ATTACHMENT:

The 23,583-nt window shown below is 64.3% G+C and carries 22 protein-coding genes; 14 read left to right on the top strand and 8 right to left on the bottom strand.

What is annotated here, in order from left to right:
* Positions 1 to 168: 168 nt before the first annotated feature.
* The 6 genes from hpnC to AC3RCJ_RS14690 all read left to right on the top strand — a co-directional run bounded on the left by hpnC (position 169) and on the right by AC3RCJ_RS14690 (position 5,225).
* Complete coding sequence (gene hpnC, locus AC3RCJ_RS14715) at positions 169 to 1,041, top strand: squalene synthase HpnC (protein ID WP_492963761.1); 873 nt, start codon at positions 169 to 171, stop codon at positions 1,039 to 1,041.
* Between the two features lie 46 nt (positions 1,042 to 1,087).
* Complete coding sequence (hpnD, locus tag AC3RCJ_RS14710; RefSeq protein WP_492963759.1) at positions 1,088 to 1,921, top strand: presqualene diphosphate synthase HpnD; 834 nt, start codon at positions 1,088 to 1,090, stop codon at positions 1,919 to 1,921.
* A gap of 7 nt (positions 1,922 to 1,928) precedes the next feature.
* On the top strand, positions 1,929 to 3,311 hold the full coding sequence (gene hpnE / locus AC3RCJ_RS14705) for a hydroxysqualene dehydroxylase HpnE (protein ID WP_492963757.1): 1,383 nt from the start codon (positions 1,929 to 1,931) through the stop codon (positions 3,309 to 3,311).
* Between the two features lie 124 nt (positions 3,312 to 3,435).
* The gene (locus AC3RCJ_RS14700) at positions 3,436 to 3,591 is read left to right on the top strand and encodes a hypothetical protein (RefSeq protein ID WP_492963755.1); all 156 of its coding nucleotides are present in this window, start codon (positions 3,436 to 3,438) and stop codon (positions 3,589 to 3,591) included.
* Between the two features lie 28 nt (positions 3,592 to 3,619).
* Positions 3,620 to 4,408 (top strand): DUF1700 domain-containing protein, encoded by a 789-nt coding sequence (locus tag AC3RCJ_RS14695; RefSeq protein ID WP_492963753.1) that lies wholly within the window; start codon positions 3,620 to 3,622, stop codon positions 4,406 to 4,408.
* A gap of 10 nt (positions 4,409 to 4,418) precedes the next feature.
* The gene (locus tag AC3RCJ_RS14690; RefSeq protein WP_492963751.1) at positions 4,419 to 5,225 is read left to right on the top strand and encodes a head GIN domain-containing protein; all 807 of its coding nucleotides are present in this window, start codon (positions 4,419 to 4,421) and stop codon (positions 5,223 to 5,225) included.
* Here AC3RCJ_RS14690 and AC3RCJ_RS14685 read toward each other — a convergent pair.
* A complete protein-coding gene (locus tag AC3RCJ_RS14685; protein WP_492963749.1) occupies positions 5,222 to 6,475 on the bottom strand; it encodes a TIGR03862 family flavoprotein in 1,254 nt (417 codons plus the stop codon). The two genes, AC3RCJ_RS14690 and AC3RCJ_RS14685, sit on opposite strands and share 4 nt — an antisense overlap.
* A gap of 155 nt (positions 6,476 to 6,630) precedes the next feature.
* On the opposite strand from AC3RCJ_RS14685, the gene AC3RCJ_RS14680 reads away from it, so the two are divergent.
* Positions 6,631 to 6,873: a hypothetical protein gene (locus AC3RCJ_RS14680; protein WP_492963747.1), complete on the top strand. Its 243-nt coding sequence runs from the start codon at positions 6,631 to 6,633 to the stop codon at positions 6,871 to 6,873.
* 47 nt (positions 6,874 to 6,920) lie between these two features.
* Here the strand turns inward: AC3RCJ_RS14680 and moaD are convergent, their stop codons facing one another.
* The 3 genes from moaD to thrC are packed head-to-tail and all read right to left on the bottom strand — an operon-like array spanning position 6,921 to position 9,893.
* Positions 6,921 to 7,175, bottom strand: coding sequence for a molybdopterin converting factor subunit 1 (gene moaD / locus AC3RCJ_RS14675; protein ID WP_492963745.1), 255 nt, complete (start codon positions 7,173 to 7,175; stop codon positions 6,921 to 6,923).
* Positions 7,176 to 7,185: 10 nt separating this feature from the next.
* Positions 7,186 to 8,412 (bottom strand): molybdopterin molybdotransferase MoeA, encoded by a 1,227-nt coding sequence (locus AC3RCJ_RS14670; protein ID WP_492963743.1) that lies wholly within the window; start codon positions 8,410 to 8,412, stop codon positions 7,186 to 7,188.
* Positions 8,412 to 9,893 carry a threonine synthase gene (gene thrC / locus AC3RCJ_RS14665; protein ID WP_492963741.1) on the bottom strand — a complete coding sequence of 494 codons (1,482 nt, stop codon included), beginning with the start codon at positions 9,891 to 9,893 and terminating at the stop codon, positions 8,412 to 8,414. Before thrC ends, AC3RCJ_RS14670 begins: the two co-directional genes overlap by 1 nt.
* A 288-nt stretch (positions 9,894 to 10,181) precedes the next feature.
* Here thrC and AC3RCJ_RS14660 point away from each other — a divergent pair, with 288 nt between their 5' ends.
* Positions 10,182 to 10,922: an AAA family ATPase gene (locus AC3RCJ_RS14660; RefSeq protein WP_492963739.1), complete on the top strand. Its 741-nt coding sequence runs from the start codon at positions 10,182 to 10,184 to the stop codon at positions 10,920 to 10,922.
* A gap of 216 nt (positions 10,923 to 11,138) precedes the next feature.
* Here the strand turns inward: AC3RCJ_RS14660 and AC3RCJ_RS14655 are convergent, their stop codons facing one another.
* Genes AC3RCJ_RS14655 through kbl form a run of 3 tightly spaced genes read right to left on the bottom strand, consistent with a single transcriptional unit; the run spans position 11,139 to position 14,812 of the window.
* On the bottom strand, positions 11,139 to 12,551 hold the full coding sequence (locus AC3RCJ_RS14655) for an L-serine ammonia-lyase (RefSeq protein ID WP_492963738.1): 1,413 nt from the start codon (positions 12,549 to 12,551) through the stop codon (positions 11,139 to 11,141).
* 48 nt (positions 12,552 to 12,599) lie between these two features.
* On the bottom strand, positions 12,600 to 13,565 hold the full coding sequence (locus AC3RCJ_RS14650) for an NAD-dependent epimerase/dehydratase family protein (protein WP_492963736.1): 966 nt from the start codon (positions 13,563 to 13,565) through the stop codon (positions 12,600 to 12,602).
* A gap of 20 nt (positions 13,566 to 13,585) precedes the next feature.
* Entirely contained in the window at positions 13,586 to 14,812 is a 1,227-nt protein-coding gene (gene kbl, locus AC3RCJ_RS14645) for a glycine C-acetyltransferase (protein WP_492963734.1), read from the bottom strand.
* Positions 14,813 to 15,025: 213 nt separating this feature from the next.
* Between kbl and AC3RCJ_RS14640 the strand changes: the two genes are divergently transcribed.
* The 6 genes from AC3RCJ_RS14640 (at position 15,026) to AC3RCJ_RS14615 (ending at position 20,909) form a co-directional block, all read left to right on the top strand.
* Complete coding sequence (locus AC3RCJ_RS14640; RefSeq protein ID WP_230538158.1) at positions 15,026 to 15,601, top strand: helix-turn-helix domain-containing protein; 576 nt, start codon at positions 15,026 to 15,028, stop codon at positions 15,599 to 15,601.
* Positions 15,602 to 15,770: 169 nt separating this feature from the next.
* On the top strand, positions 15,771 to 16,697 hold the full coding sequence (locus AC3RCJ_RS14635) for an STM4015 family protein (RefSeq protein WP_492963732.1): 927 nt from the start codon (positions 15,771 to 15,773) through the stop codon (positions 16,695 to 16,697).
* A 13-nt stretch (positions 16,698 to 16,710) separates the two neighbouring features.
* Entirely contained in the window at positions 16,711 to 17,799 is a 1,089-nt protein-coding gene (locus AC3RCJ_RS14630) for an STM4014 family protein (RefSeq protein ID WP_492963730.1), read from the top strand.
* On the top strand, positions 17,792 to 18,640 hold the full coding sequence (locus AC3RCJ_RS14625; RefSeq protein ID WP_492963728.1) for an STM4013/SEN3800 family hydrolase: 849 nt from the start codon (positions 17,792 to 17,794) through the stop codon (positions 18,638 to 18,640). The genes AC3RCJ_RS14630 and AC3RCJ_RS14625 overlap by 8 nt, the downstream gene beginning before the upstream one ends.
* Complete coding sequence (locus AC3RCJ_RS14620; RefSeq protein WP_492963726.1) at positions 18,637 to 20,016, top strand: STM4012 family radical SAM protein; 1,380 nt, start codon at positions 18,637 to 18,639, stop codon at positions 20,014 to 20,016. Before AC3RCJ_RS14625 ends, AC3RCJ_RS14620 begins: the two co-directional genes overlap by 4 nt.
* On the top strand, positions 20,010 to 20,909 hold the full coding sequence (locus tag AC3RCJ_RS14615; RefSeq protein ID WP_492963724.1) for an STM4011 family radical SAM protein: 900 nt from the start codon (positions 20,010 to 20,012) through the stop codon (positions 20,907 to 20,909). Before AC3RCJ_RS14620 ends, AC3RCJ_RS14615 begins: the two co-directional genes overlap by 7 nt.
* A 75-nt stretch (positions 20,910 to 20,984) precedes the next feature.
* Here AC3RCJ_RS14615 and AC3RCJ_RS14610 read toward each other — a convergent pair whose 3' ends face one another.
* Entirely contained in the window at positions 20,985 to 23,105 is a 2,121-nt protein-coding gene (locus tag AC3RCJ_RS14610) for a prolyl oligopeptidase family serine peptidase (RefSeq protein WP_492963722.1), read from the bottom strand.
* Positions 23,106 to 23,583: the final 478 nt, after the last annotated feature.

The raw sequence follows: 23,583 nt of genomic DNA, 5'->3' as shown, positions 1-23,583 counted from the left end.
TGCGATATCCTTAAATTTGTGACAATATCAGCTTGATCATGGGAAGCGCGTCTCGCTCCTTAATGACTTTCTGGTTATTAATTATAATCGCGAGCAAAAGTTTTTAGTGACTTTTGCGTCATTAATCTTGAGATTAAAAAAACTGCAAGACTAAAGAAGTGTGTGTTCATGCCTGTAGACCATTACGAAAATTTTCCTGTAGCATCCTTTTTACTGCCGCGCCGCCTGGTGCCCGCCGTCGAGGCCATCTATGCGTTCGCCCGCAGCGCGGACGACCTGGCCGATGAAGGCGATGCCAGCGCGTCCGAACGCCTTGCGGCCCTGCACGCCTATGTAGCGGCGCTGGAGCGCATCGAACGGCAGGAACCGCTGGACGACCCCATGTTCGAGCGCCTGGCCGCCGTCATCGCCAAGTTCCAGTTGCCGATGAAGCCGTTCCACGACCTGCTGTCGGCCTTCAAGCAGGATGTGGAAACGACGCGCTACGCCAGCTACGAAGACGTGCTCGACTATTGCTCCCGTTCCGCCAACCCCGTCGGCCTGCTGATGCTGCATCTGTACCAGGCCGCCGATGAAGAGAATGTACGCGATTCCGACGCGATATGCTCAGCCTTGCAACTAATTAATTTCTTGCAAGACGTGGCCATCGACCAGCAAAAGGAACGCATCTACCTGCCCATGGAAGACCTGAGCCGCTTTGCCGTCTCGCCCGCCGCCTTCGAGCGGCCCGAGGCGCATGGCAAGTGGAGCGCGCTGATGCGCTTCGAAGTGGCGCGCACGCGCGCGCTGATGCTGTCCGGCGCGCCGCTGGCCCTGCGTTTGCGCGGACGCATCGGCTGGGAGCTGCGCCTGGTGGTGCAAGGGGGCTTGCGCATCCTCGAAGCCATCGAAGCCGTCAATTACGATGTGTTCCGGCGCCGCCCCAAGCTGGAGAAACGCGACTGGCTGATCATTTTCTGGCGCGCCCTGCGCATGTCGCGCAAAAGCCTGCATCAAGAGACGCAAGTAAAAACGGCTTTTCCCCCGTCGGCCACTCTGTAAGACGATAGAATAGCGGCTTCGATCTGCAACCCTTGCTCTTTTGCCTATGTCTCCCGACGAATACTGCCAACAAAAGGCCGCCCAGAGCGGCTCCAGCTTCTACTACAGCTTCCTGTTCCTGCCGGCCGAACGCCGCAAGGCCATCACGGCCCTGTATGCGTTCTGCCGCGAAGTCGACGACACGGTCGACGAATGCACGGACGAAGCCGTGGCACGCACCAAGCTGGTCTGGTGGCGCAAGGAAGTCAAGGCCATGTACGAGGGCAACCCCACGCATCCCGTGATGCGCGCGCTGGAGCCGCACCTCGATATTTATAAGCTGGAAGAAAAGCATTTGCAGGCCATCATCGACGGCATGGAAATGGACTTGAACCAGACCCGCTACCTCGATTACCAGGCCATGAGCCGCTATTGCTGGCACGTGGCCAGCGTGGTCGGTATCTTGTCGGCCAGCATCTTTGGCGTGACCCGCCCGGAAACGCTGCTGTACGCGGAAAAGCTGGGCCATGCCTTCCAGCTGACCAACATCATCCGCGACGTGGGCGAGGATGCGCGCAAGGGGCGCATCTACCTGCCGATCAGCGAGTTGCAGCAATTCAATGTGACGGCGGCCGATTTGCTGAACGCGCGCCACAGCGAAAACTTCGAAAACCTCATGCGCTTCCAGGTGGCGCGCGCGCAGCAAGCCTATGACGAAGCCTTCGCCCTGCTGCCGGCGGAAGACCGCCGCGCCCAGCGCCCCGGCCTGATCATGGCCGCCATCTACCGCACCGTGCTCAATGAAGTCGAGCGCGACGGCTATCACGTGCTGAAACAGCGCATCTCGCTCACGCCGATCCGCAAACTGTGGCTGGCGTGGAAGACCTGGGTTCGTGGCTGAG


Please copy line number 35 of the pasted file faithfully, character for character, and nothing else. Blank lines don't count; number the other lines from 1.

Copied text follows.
* 48 nt (positions 12,552 to 12,599) lie between these two features.